12. Internal Medicine: Subspecialties • Adolescent Medicine • Adult Congenital Heart Disease • Advanced Heart Failure and Transplant Cardiology • Cardiovascular Disease • Clinical Cardiac Electrophysiology • Critical Care Medicine • Endocrinology, Diabetes, & Metabolism • Gastroenterology • Geriatric Medicine • Hematology • Hospice & Palliative Medicine • Infectious Disease • Interventional Cardiology • Medical Oncology • Nephrology • Pulmonary Disease • Rheumatology • Sleep Medicine • Sports Medicine • Transplant Hepatology • Non-ABIM Certified: • General Internal Medicine • Medical Education • Transplant Infectious Disease • Transitions of Care • Medical Research • Occupational Health • Medical-Legal Interactions • Tropical Medicine • Complementary Medicine • Women’s Health • Headache • To be determined • American Board of Internal Medicine Certified:

  13. General Internists AKA Internists

  14. What Do General Internists Do? • Other roles in general medical care for adults • Educator • Director • Advocate • Motivator • Healer • Comforter • Acute care • Inpatient setting/ ICU • MI, stroke, respiratory failure, renal failure, etc. • Chronic disease care • Outpatient setting, nursing home, hospice • DM, HTN, hyperlipidemia, CAD, CHF, COPD, etc. • Adult wellness/checkups • Screening for disease • Counseling on healthy behaviors (smoking, EtOH) • Subspecialty care (organ-system specific) • Consultant to other specialties (Surgery, Ob/Gyn)

  15. What Makes a Good General Internist Enjoys: Complex problem-solving/working with mind Long term doctor-patient relationships A focus on being the front line of medicine Acting as head coach/coordinator of care Variety of disease entities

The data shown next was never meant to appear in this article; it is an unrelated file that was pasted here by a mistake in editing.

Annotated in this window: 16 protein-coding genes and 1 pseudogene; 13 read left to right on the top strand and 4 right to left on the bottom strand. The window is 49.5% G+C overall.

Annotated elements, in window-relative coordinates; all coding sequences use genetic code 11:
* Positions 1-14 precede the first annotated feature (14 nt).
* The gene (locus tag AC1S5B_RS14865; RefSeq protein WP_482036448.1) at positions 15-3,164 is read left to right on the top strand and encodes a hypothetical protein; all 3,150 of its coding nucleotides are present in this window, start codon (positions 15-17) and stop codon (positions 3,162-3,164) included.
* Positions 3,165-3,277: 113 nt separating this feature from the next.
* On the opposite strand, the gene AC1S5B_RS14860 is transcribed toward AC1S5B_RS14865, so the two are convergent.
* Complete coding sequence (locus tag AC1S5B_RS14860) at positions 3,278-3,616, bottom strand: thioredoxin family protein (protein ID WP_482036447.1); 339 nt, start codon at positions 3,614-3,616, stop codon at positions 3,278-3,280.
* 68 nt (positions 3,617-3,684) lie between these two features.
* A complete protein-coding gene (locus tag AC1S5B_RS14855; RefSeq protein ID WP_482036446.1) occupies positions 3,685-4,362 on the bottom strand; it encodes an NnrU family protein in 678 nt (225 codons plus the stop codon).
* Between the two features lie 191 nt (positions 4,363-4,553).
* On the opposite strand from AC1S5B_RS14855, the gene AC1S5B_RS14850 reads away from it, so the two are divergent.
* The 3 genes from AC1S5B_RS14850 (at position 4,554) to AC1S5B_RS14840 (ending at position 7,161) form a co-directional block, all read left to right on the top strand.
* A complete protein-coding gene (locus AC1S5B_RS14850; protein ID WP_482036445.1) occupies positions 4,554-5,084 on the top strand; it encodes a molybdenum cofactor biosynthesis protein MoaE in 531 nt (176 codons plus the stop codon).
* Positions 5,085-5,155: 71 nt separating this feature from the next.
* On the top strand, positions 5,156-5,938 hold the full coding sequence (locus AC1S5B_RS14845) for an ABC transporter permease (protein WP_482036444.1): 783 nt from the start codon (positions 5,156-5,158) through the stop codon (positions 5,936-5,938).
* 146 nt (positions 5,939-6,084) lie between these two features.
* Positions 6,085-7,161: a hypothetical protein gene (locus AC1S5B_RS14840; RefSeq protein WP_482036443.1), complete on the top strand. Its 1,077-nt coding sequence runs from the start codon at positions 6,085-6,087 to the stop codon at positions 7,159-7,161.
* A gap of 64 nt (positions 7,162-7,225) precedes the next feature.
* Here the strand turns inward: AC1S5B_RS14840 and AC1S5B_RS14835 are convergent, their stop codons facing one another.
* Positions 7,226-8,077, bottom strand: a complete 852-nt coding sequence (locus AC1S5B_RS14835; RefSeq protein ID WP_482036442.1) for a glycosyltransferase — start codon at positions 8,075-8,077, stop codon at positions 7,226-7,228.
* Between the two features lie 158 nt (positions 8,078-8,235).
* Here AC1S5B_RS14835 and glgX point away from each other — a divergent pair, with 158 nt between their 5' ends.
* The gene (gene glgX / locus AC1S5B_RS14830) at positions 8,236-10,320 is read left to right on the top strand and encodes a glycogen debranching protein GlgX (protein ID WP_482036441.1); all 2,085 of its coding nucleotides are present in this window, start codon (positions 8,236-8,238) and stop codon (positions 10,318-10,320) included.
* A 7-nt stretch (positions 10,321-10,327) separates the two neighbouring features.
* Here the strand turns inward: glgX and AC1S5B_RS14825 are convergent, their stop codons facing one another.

16. Typical Lifestyle • Outpatient (PCP) • 10 hour days weekdays • 15-30 patients per day (~15-20 min per patient) • Inpatient (Hospitalist) • Shift work (10-12 hour shifts) • One week on, one week off (26 weeks per year) • 12-20 patients per day (20-30 min per patient) • Highly variable • mean patient care hours a week is 491 1Medscape Physician Survey Data 2010

  17. Salary Data • General Internal Medicine MGMA Compensation and Production Survey 2012 • Overall Median = $212,000 • Overall Mean = $195,000 • Primary Care = $192,000 • Academic = $175,000 • Hospitalist = $229,000

  18. Satisfaction Data University of Davis study in 2009 surveyed 6590 US physicians, had 53% response rate 1 Pediatric emergency 2 Geriatric medicine 3 Dermatology 4 Pediatrics 5 Internal medicine and pediatrics 6 Other pediatric subspecialty 7 Neonatal and perinatal medicine 8 Allergy and immunology 9 Child and adolescent psychiatry 10 Radiation oncology 11 Cardiovascular diseases 12 Medical oncology 13 Ophthalmology 14 Occupational medicine 15 Hospitalists 16 Physical medicine and rehabilitation 17 Psychiatry 18 Otolaryngology 19 Other medical subspecialty 20 Critical care internal medicine 21 Endocrinology, diabetes 22 Urology 23 Gastroenterology 24 Infectious diseases 25 Pulmonary diseases